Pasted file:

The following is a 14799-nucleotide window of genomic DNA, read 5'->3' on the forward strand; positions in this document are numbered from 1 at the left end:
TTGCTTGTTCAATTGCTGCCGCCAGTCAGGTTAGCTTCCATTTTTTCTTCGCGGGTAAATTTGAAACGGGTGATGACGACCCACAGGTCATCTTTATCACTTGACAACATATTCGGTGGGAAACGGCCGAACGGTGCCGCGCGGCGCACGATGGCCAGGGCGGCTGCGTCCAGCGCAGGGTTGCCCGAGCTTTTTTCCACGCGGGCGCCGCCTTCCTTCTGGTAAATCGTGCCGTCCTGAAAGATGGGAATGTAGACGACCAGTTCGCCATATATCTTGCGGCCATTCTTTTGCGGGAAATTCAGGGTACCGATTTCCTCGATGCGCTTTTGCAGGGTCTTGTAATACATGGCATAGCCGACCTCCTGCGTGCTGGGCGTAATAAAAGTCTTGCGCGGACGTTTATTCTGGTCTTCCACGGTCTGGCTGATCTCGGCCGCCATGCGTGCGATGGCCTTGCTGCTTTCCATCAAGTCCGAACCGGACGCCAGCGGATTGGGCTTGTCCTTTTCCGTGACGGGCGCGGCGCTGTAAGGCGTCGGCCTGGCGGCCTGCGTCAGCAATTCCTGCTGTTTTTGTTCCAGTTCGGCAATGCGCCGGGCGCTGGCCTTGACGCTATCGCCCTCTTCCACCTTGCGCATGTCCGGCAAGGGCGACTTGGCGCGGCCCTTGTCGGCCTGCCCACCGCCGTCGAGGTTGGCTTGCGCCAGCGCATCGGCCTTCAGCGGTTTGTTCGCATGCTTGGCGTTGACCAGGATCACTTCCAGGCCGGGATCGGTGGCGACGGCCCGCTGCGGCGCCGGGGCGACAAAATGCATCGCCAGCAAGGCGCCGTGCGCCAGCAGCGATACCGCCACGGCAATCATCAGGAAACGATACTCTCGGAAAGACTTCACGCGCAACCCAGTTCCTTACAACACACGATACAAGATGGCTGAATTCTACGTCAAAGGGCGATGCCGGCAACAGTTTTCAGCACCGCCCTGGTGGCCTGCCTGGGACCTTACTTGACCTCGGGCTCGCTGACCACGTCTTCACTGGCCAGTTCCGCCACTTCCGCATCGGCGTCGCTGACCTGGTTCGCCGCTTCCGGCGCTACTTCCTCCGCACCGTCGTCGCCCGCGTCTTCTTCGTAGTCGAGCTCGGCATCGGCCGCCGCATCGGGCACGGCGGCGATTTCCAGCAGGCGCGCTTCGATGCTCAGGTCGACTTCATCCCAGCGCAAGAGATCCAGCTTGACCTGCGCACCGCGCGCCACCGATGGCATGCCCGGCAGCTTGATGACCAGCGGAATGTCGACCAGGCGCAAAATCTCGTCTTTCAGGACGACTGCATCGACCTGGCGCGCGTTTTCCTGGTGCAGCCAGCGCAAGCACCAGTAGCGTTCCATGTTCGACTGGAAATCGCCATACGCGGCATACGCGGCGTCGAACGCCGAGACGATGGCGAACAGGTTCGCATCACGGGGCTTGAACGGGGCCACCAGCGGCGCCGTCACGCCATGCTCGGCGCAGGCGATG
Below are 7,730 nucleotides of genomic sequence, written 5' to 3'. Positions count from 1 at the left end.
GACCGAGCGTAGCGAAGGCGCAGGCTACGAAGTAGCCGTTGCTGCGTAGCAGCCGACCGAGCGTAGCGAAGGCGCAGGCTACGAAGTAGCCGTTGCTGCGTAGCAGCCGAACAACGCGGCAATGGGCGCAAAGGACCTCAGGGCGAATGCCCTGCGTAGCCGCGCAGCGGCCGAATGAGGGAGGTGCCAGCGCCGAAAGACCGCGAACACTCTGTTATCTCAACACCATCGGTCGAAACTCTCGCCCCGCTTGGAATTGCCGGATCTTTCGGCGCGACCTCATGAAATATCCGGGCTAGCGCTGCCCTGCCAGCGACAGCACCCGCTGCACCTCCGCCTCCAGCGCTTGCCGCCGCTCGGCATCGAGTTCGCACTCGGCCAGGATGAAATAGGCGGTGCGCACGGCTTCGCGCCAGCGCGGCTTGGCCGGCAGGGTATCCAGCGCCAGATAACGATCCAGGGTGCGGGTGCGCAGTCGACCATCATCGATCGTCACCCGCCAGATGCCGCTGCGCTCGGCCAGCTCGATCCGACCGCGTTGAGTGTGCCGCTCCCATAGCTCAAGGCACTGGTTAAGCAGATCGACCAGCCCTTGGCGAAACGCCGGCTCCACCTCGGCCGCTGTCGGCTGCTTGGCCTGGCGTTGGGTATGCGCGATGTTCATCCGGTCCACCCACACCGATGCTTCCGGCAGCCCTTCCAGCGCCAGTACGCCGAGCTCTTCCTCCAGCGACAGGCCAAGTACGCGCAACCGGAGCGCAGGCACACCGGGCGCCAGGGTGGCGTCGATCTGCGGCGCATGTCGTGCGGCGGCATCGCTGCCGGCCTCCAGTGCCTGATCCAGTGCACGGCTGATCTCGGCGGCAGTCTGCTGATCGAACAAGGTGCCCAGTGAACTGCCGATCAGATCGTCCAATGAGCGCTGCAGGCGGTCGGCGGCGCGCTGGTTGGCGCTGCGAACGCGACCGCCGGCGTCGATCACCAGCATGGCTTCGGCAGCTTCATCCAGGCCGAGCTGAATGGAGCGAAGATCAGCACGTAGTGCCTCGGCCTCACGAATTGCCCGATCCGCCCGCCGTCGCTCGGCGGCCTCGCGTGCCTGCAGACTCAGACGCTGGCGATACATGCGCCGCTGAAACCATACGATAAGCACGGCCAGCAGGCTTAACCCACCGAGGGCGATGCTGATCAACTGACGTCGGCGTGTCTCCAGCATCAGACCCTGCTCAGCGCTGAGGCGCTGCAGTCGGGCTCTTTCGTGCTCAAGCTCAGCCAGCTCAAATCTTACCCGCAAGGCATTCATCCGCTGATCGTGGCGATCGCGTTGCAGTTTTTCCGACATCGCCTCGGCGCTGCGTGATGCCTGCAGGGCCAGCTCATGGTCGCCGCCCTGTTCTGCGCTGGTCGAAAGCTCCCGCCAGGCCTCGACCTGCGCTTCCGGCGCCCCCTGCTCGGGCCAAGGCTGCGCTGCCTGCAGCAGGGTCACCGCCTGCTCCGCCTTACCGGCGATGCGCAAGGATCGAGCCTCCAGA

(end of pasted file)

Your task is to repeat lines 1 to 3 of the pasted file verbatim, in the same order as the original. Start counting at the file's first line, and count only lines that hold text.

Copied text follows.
The following is a 14799-nucleotide window of genomic DNA, read 5'->3' on the forward strand; positions in this document are numbered from 1 at the left end:
TTGCTTGTTCAATTGCTGCCGCCAGTCAGGTTAGCTTCCATTTTTTCTTCGCGGGTAAATTTGAAACGGGTGATGACGACCCACAGGTCATCTTTATCACTTGACAACATATTCGGTGGGAAACGGCCGAACGGTGCCGCGCGGCGCACGATGGCCAGGGCGGCTGCGTCCAGCGCAGGGTTGCCCGAGCTTTTTTCCACGCGGGCGCCGCCTTCCTTCTGGTAAATCGTGCCGTCCTGAAAGATGGGAATGTAGACGACCAGTTCGCCATATATCTTGCGGCCATTCTTTTGCGGGAAATTCAGGGTACCGATTTCCTCGATGCGCTTTTGCAGGGTCTTGTAATACATGGCATAGCCGACCTCCTGCGTGCTGGGCGTAATAAAAGTCTTGCGCGGACGTTTATTCTGGTCTTCCACGGTCTGGCTGATCTCGGCCGCCATGCGTGCGATGGCCTTGCTGCTTTCCATCAAGTCCGAACCGGACGCCAGCGGATTGGGCTTGTCCTTTTCCGTGACGGGCGCGGCGCTGTAAGGCGTCGGCCTGGCGGCCTGCGTCAGCAATTCCTGCTGTTTTTGTTCCAGTTCGGCAATGCGCCGGGCGCTGGCCTTGACGCTATCGCCCTCTTCCACCTTGCGCATGTCCGGCAAGGGCGACTTGGCGCGGCCCTTGTCGGCCTGCCCACCGCCGTCGAGGTTGGCTTGCGCCAGCGCATCGGCCTTCAGCGGTTTGTTCGCATGCTTGGCGTTGACCAGGATCACTTCCAGGCCGGGATCGGTGGCGACGGCCCGCTGCGGCGCCGGGGCGACAAAATGCATCGCCAGCAAGGCGCCGTGCGCCAGCAGCGATACCGCCACGGCAATCATCAGGAAACGATACTCTCGGAAAGACTTCACGCGCAACCCAGTTCCTTACAACACACGATACAAGATGGCTGAATTCTACGTCAAAGGGCGATGCCGGCAACAGTTTTCAGCACCGCCCTGGTGGCCTGCCTGGGACCTTACTTGACCTCGGGCTCGCTGACCACGTCTTCACTGGCCAGTTCCGCCACTTCCGCATCGGCGTCGCTGACCTGGTTCGCCGCTTCCGGCGCTACTTCCTCCGCACCGTCGTCGCCCGCGTCTTCTTCGTAGTCGAGCTCGGCATCGGCCGCCGCATCGGGCACGGCGGCGATTTCCAGCAGGCGCGCTTCGATGCTCAGGTCGACTTCATCCCAGCGCAAGAGATCCAGCTTGACCTGCGCACCGCGCGCCACCGATGGCATGCCCGGCAGCTTGATGACCAGCGGAATGTCGACCAGGCGCAAAATCTCGTCTTTCAGGACGACTGCATCGACCTGGCGCGCGTTTTCCTGGTGCAGCCAGCGCAAGCACCAGTAGCGTTCCATGTTCGACTGGAAATCGCCATACGCGGCATACGCGGCGTCGAACGCCGAGACGATGGCGAACAGGTTCGCATCACGGGGCTTGAACGGGGCCACCAGCGGCGCCGTCACGCCATGCTCGGCGCAGGCGATG
Below are 7,730 nucleotides of genomic sequence, written 5' to 3'. Positions count from 1 at the left end.